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Dixfield is a town in Oxford County, Maine, United States. The population was 2,514 at the 2000 census. The town motto of Dixfield is "The Only One" because it is the only town in the world to claim that name.

Contents

History

Weld Street in 1911

The Massachusetts General Court granted the township in 1789 to Colonel Jonathan Holman of Sutton, Massachusetts (now Millbury), a Revolutionary War veteran, together with 25 others. In 1795, the first permanent settlers arrived with their families -- John Marble, Gardner Brown, Amos Trask, Levi Newton, David Torrey and John Gould. It was called Holmantown Plantation until part of it was incorporated on June 21, 1803 as Dixfield, the 147th town in Maine (the remainder of the plantation would be incorporated in 1818 as Mexico). Dr. Elijah Dix of Boston, a substantial landowner in the area, promised to donate a library for the town if the citizens changed its name from Holmantown to Dixfield. The citizens complied, after which the town received dusty old boxes of medical books printed in German.[1] Dr. Dix also left his name on Dixmont, where he died while visiting in 1809 and was buried.

With several streams for water power, Dixfield developed into a small mill town. It had sawmills and gristmills. It also produced cheese, carriages, shingles, toothpicks, rakes, wooden boxes, flies and leaders, boots and shoes. Dixfield once had a marble works.

Notable residents

Geography

According to the United States Census Bureau, the town has a total area of 41.6 square miles (107.8 km²), of which, 41.2 square miles (106.7 km²) of it is land and 0.4 square miles (1.1 km²) of it (0.99%) is water. Dixfield is drained by Newton Brook, the Webb River and the Androscoggin River. U.S. Route 2 passes through the town.

Demographics

As of the census[2] of 2000, there were 2,514 people, 1,011 households, and 721 families residing in the town. The population density was 61.0 people per square mile (23.6/km²). There were 1,118 housing units at an average density of 27.1/sq mi (10.5/km²). The racial makeup of the town was 98.29% White, 0.20% Native American, 0.52% Asian, 0.24% from other races, and 0.76% from two or more races. Hispanic or Latino of any race were 0.80% of the population.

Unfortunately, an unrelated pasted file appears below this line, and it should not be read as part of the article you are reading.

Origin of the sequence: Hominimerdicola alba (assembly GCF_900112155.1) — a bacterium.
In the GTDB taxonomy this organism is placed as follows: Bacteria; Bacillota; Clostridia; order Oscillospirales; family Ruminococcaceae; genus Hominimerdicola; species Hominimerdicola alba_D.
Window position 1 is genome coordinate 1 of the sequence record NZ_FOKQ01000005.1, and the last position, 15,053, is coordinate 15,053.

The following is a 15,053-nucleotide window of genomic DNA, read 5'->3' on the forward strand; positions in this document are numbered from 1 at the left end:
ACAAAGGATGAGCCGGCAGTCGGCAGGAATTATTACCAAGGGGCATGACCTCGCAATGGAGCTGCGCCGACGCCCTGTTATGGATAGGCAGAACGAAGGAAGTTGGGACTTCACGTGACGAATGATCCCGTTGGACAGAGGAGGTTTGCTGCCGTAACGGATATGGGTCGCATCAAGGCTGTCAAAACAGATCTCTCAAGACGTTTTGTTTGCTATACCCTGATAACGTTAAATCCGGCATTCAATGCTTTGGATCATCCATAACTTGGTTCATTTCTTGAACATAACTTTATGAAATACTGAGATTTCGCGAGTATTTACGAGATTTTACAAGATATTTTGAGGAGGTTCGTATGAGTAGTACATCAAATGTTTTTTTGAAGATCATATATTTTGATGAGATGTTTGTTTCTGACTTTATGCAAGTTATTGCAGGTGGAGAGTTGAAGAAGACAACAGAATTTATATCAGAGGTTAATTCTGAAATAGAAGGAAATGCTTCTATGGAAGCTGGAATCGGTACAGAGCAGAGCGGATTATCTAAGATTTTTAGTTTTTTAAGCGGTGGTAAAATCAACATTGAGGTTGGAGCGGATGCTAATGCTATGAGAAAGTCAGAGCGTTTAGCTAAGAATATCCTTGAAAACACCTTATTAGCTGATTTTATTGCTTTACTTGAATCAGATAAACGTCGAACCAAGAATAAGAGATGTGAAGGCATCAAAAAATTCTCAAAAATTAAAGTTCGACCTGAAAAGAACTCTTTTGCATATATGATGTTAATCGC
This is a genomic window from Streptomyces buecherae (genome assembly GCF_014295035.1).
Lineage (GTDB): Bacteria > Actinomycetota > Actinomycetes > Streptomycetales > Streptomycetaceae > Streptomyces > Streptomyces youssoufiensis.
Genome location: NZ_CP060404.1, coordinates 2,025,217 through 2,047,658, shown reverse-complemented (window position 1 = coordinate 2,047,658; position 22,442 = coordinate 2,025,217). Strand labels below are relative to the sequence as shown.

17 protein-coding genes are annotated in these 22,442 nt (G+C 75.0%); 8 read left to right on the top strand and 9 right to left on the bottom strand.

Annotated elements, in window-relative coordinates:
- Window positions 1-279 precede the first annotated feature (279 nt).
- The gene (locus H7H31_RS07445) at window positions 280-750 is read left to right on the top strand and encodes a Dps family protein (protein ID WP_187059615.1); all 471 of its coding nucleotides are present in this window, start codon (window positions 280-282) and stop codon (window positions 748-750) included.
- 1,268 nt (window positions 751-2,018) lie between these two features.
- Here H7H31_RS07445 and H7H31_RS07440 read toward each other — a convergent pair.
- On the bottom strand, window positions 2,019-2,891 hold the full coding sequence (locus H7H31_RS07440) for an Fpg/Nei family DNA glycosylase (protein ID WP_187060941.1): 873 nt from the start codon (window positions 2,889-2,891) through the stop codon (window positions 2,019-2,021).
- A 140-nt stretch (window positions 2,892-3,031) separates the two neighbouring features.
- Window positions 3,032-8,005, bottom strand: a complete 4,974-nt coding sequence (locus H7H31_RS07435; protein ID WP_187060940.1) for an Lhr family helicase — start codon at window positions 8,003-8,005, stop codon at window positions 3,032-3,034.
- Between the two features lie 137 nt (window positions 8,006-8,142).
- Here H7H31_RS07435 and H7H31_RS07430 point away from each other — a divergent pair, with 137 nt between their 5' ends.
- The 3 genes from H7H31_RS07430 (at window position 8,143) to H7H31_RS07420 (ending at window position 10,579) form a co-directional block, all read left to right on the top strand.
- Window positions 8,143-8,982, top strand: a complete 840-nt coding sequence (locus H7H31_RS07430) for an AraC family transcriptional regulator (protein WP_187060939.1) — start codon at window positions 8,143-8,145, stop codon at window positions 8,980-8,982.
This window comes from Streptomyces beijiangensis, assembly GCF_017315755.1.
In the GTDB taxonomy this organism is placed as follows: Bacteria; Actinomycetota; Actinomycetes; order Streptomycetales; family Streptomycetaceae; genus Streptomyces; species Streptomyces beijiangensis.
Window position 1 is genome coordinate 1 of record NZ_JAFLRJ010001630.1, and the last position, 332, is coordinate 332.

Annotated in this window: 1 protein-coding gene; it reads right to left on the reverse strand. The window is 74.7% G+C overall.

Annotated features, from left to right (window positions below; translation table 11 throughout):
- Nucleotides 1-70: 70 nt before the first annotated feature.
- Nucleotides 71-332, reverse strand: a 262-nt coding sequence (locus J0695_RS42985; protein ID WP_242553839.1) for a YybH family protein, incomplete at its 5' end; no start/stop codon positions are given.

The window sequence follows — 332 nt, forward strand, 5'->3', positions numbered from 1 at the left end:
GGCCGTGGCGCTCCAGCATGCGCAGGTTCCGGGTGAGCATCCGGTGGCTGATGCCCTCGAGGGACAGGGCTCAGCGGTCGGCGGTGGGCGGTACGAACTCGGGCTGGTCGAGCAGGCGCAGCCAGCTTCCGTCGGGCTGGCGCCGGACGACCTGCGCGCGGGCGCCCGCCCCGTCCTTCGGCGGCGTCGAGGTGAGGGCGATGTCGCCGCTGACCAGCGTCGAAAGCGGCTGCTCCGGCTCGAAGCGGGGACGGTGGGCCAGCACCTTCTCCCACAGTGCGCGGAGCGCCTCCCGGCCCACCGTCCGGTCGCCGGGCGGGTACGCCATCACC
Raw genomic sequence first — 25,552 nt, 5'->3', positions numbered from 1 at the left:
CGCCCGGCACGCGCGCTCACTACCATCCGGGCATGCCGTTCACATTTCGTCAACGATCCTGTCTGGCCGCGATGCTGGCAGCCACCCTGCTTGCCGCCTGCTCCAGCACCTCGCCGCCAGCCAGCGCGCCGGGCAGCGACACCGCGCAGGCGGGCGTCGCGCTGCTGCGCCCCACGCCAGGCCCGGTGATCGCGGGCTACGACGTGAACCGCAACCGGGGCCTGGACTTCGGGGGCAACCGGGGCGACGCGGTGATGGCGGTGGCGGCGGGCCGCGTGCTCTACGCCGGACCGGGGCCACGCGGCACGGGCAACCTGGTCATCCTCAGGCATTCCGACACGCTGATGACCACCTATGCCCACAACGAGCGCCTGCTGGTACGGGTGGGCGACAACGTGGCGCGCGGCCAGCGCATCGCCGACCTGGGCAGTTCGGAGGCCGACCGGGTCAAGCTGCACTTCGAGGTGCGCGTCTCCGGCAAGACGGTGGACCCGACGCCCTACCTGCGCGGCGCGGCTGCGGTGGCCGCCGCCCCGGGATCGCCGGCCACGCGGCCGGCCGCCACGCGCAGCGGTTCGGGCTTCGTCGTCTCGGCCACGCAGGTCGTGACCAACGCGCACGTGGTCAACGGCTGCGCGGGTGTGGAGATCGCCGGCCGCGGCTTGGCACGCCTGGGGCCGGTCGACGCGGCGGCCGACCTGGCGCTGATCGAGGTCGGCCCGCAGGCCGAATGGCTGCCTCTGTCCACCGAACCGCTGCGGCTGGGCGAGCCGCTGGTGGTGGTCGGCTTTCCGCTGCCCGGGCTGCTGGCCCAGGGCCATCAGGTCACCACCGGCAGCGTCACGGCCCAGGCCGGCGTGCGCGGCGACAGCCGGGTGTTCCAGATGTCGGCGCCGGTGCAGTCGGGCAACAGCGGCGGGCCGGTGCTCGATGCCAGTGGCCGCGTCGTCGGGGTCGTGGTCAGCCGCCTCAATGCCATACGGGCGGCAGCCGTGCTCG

There were 1,011 households out of which 32.6% had children under the age of 18 living with them, 56.2% were married couples living together, 10.7% had a female householder with no husband present, and 28.6% were non-families. 23.6% of all households were made up of individuals and 11.3% had someone living alone who was 65 years of age or older. The average household size was 2.47 and the average family size was 2.88.

In the town the population was spread out with 26.7% under the age of 18, 5.1% from 18 to 24, 27.5% from 25 to 44, 25.9% from 45 to 64, and 14.9% who were 65 years of age or older. The median age was 40 years. For every 100 females there were 92.8 males. For every 100 females age 18 and over, there were 91.7 males.

The median income for a household in the town was $36,563, and the median income for a family was $41,979. Males had a median income of $36,413 versus $21,563 for females. The per capita income for the town was $15,684. About 8.0% of families and 11.7% of the population were below the poverty line, including 14.6% of those under age 18 and 18.6% of those age 65 or over.

Sites of interest

References

  1. ^ Maine League of Historical Societies and Museums (1970). Doris A. Isaacson. ed. Maine: A Guide 'Down East'. Rockland, Me: Courier-Gazette, Inc.. pp. 284–285.  
  2. ^ "American FactFinder". United States Census Bureau. http://factfinder.census.gov. Retrieved 2008-01-31.  

External links

Coordinates: 44°32′13″N 70°27′10″W / 44.53694°N 70.45278°W / 44.53694; -70.45278

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